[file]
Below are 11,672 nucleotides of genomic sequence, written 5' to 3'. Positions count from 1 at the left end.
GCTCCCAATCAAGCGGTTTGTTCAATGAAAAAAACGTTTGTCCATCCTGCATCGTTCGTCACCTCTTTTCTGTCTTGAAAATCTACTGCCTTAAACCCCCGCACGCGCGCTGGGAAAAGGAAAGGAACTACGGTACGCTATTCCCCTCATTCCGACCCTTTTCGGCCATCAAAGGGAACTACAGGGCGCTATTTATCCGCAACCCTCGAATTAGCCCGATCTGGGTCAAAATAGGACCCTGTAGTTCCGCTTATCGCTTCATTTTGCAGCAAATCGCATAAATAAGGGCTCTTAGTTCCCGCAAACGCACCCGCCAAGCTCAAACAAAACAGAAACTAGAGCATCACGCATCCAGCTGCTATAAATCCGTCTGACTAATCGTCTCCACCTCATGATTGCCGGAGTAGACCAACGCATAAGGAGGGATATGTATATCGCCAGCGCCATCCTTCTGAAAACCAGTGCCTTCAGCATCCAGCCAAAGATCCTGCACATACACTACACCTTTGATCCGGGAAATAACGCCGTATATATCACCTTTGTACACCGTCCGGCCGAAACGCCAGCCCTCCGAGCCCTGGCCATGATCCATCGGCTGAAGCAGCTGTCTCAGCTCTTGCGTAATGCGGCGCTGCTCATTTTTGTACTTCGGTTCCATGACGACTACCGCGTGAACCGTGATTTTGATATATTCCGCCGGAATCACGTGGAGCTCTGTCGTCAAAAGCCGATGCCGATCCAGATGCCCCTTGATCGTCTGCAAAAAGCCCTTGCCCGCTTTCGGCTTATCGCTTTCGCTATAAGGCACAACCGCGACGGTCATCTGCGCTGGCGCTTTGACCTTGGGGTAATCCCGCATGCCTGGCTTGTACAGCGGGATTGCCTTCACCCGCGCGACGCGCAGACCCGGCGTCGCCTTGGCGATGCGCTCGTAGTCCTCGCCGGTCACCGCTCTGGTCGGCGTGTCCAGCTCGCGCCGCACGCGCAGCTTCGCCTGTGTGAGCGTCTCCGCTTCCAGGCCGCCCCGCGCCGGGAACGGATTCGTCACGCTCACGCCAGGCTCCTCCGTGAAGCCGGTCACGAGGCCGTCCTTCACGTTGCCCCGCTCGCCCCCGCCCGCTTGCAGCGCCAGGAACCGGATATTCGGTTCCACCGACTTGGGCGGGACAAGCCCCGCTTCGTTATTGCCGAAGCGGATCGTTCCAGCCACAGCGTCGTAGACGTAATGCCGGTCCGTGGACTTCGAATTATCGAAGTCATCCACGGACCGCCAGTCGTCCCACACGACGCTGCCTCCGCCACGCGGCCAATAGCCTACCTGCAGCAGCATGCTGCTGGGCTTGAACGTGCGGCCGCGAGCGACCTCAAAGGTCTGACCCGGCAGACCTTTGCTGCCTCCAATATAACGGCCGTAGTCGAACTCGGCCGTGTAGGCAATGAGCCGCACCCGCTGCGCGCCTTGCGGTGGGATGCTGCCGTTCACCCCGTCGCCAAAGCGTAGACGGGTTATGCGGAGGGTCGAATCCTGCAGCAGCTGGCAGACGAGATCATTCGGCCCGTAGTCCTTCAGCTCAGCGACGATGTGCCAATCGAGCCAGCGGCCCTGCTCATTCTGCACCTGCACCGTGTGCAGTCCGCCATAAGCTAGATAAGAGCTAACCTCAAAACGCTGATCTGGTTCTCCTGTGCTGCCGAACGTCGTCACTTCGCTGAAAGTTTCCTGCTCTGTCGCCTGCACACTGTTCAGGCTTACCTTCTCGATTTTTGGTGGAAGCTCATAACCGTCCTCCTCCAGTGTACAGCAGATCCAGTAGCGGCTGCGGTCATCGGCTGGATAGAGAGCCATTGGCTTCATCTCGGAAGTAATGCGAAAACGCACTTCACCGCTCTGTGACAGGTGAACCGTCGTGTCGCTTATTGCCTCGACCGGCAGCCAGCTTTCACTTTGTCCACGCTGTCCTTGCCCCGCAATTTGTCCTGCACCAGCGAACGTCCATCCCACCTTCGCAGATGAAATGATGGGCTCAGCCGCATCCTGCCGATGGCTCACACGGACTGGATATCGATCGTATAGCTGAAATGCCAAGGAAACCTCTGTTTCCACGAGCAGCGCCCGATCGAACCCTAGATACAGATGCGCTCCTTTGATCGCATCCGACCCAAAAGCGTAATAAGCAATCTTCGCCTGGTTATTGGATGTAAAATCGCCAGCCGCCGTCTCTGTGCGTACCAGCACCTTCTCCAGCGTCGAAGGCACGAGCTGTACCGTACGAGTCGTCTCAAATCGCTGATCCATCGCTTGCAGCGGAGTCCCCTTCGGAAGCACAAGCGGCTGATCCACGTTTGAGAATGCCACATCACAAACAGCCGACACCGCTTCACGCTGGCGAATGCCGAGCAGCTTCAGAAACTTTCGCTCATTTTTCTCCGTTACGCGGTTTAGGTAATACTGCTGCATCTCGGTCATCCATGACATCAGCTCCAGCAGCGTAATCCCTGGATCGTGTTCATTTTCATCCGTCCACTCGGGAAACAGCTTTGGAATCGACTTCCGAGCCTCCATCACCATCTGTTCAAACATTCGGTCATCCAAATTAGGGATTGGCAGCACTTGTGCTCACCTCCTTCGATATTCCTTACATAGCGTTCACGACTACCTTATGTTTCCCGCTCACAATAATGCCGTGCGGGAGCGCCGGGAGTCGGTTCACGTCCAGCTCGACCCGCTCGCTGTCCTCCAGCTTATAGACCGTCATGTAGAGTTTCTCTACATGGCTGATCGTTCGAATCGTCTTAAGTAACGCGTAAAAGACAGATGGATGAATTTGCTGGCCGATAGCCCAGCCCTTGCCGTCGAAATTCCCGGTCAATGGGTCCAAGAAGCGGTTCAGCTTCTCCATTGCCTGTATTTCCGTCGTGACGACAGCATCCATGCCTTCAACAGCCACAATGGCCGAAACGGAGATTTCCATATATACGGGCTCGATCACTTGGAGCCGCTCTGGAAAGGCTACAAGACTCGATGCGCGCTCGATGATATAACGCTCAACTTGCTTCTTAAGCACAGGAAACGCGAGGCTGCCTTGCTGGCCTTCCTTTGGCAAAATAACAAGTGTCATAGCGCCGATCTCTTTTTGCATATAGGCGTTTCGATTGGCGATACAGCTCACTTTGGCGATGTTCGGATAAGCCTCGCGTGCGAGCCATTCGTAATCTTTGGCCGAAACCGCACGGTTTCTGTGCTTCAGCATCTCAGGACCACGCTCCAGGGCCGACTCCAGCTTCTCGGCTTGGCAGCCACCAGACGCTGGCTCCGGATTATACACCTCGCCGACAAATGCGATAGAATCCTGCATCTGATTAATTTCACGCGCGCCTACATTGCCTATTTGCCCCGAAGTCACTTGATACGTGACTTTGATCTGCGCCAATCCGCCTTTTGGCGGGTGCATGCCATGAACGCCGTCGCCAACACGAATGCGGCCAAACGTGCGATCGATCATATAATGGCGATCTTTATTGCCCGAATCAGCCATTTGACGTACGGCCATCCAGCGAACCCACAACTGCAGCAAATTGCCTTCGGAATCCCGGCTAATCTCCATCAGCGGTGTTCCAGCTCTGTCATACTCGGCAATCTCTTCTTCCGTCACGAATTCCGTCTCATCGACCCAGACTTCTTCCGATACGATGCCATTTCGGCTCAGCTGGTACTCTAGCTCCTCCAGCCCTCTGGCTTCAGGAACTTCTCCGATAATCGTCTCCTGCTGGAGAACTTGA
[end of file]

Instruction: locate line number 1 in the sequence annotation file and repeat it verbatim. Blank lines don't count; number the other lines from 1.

Below are 11,672 nucleotides of genomic sequence, written 5' to 3'. Positions count from 1 at the left end.